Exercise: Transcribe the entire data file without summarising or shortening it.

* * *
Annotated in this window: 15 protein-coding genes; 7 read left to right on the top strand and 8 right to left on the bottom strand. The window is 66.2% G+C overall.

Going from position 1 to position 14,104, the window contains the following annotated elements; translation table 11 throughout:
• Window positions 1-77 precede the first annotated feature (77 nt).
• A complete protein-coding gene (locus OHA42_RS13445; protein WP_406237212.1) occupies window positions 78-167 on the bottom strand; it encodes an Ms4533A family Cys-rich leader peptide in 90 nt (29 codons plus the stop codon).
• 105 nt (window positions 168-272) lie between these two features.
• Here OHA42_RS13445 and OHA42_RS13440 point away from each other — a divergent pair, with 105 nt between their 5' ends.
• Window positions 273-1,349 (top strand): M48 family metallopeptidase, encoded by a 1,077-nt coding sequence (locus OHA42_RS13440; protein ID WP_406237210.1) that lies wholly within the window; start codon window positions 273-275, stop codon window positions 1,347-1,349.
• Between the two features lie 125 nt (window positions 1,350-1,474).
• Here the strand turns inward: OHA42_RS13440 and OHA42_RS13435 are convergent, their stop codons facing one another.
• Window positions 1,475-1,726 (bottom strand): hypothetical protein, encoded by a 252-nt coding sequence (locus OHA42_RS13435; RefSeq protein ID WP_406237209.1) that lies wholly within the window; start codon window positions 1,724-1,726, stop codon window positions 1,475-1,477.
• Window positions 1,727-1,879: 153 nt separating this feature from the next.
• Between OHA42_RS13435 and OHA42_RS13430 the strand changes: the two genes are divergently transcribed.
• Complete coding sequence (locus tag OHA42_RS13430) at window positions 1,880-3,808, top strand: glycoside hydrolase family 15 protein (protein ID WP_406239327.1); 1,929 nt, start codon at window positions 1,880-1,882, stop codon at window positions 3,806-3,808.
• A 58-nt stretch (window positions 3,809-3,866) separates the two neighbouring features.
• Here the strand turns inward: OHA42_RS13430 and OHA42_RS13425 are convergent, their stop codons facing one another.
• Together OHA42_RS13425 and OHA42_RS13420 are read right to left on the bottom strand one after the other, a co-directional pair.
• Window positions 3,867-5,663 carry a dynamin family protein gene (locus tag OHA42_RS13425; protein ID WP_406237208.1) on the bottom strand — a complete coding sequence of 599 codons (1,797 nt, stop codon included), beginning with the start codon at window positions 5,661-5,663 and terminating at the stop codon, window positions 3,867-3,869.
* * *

Annotated in this window: 15 protein-coding genes; 7 read left to right on the top strand and 8 right to left on the bottom strand. The window is 66.2% G+C overall.

Going from position 1 to position 14,104, the window contains the following annotated elements; translation table 11 throughout:
• Window positions 1-77 precede the first annotated feature (77 nt).
• A complete protein-coding gene (locus OHA42_RS13445; protein WP_406237212.1) occupies window positions 78-167 on the bottom strand; it encodes an Ms4533A family Cys-rich leader peptide in 90 nt (29 codons plus the stop codon).
• 105 nt (window positions 168-272) lie between these two features.
• Here OHA42_RS13445 and OHA42_RS13440 point away from each other — a divergent pair, with 105 nt between their 5' ends.
• Window positions 273-1,349 (top strand): M48 family metallopeptidase, encoded by a 1,077-nt coding sequence (locus OHA42_RS13440; protein ID WP_406237210.1) that lies wholly within the window; start codon window positions 273-275, stop codon window positions 1,347-1,349.
• Between the two features lie 125 nt (window positions 1,350-1,474).
• Here the strand turns inward: OHA42_RS13440 and OHA42_RS13435 are convergent, their stop codons facing one another.
• Window positions 1,475-1,726 (bottom strand): hypothetical protein, encoded by a 252-nt coding sequence (locus OHA42_RS13435; RefSeq protein ID WP_406237209.1) that lies wholly within the window; start codon window positions 1,724-1,726, stop codon window positions 1,475-1,477.
• Window positions 1,727-1,879: 153 nt separating this feature from the next.
• Between OHA42_RS13435 and OHA42_RS13430 the strand changes: the two genes are divergently transcribed.
• Complete coding sequence (locus tag OHA42_RS13430) at window positions 1,880-3,808, top strand: glycoside hydrolase family 15 protein (protein ID WP_406239327.1); 1,929 nt, start codon at window positions 1,880-1,882, stop codon at window positions 3,806-3,808.
• A 58-nt stretch (window positions 3,809-3,866) separates the two neighbouring features.
• Here the strand turns inward: OHA42_RS13430 and OHA42_RS13425 are convergent, their stop codons facing one another.
• Together OHA42_RS13425 and OHA42_RS13420 are read right to left on the bottom strand one after the other, a co-directional pair.
• Window positions 3,867-5,663 carry a dynamin family protein gene (locus tag OHA42_RS13425; protein ID WP_406237208.1) on the bottom strand — a complete coding sequence of 599 codons (1,797 nt, stop codon included), beginning with the start codon at window positions 5,661-5,663 and terminating at the stop codon, window positions 3,867-3,869.